The Enigma Of The Universe ► 4 ►A Critique ► II. Space & Time: A Critique ► 2. Views of Scientists and the Jain View ► Theory of Relativity & Jain View ► Subjective Inability or Objective Indeterminacy

Posted: 10.01.2015

First of all it is necessary to find out whether the impossibility stated in the theory of relativity is 'subjective inability' or 'objective indeterminacy'. If our inability to know the absolute motion of any system in uniform motion is, in reality, the subjective inability then it does not mean that the absolute motion does not really exist. On the basis of the Jain metaphysical concept, it can be said that the said impossibility is a result of subjective inability, and not that of objective indeterminacy. Reichenbach has very well explained this confusion in his well-known treatise. He observes: "Thus we are accused of having confused subjective inability with objective indeterminacy.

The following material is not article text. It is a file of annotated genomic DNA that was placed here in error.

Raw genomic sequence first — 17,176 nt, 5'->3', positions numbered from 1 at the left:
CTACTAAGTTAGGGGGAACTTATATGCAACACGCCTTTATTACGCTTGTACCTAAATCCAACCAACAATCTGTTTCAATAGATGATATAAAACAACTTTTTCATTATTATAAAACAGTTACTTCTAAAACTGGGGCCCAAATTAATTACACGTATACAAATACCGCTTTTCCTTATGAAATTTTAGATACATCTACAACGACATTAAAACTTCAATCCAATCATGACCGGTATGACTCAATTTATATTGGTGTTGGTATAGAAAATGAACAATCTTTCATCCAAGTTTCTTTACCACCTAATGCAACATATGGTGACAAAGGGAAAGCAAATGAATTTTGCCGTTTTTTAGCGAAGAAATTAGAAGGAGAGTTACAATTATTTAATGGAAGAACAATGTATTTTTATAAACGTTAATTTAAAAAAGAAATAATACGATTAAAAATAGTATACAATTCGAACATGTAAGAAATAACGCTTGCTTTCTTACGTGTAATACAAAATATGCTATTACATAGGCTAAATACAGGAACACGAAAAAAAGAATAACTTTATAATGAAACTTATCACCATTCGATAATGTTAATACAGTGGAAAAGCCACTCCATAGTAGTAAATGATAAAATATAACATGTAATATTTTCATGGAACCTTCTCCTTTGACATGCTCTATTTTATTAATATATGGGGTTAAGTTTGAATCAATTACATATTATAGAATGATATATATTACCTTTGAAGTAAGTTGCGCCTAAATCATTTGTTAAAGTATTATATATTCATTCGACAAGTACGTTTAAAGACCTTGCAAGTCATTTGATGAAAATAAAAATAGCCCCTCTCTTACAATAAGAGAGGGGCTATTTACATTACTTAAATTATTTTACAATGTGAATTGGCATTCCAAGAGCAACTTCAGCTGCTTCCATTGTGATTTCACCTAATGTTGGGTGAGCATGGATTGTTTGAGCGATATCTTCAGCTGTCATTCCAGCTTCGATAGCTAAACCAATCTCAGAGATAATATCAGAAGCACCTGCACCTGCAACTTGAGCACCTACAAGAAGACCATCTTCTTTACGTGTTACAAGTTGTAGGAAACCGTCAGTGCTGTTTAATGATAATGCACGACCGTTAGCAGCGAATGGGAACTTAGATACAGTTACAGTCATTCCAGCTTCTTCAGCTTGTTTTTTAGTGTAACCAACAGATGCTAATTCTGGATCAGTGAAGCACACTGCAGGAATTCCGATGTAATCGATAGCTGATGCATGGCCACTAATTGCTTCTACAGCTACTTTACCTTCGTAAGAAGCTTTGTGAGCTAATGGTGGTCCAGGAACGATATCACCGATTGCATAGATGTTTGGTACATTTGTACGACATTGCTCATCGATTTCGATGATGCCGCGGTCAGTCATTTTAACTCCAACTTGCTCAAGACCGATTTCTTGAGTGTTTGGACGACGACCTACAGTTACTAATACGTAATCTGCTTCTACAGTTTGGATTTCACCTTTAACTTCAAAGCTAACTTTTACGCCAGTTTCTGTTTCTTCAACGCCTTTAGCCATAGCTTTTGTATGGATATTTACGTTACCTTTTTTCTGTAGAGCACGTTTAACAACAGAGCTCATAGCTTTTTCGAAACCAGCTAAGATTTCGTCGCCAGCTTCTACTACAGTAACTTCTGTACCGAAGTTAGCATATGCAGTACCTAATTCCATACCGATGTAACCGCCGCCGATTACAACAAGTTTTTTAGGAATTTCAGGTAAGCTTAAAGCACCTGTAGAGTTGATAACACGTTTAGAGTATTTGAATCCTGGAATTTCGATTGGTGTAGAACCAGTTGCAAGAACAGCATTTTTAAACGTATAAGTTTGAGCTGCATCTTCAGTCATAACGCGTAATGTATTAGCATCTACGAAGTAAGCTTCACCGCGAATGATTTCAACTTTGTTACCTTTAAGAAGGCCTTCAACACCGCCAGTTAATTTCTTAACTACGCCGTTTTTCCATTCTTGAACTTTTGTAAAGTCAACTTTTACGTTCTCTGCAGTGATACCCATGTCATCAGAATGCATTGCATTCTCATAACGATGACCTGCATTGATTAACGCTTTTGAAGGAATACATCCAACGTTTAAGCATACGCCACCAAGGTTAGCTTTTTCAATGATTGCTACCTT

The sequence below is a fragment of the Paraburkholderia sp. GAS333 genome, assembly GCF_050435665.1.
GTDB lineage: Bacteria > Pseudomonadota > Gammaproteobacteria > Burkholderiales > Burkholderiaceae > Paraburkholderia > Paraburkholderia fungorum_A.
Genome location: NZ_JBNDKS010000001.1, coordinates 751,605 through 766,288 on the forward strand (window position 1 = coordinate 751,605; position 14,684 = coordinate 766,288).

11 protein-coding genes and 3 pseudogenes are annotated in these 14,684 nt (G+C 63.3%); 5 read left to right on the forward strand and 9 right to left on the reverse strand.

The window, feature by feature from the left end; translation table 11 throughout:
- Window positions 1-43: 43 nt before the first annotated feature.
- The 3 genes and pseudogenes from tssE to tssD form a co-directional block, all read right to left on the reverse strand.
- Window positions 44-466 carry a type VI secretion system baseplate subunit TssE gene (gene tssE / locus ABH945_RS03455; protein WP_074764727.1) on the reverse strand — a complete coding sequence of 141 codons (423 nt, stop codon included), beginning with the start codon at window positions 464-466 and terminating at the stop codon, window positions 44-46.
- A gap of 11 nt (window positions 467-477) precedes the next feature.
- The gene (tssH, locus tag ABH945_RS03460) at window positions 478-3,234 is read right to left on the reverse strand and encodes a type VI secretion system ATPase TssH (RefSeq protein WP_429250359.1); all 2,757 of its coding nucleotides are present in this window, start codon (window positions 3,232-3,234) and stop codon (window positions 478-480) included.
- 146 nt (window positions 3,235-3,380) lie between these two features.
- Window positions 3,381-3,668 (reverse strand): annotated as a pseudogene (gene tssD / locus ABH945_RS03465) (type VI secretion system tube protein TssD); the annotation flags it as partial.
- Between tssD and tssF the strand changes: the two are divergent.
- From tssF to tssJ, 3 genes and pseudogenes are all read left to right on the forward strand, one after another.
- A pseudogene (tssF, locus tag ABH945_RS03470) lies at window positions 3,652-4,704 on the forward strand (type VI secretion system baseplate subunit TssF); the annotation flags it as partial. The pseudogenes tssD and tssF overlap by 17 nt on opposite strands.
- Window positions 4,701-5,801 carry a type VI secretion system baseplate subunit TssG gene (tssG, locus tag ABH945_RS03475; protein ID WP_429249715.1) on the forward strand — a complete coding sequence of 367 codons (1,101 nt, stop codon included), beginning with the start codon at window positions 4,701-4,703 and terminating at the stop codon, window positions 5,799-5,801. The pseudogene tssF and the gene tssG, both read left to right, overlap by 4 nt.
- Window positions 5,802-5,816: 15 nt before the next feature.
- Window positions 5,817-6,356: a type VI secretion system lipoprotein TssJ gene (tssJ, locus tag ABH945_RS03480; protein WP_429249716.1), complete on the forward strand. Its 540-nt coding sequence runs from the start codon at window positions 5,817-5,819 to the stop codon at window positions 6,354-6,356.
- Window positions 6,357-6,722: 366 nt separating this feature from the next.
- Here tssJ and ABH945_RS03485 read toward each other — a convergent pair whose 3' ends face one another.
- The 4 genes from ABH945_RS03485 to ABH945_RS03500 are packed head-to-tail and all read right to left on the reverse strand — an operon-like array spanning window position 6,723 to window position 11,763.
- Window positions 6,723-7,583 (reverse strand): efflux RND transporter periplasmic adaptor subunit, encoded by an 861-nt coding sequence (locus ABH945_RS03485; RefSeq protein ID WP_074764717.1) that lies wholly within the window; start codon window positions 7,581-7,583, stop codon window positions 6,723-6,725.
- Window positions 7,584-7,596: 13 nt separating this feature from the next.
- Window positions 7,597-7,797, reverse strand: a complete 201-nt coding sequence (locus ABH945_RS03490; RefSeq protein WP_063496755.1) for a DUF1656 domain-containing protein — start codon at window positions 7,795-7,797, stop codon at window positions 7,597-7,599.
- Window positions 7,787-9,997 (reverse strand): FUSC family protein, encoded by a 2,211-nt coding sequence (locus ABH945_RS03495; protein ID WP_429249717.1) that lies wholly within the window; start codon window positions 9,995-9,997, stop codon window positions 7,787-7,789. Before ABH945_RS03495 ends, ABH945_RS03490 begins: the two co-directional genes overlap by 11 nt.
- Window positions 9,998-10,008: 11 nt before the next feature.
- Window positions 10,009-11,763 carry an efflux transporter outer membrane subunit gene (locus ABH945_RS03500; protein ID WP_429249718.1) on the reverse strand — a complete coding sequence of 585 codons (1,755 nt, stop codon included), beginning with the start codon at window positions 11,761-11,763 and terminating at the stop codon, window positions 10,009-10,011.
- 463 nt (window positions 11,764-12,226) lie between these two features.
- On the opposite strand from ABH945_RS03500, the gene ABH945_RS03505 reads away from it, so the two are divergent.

"There are, indeed, many cases where physics is unable to make measurements. Does this mean that the magnitude to be measured does not exist? It is impossible, for instance, to determine exactly the number of molecules in a cubic centimeter of air; we can say with a high degree of certainty that we shall never succeed in counting every individual molecule. But can we infer that this number does not exist? On the contrary, we must say that there will always be an integer which dents this quantity exactly. The mistake of the theory of relativity is supposed to consist in the fact that it confuses the impossibility of making measurement with objective indeterminacy."[1] Thus it becomes clear that it would be wrong to infer on the basis of the theory of relativity that the absolute space has no existence at all.

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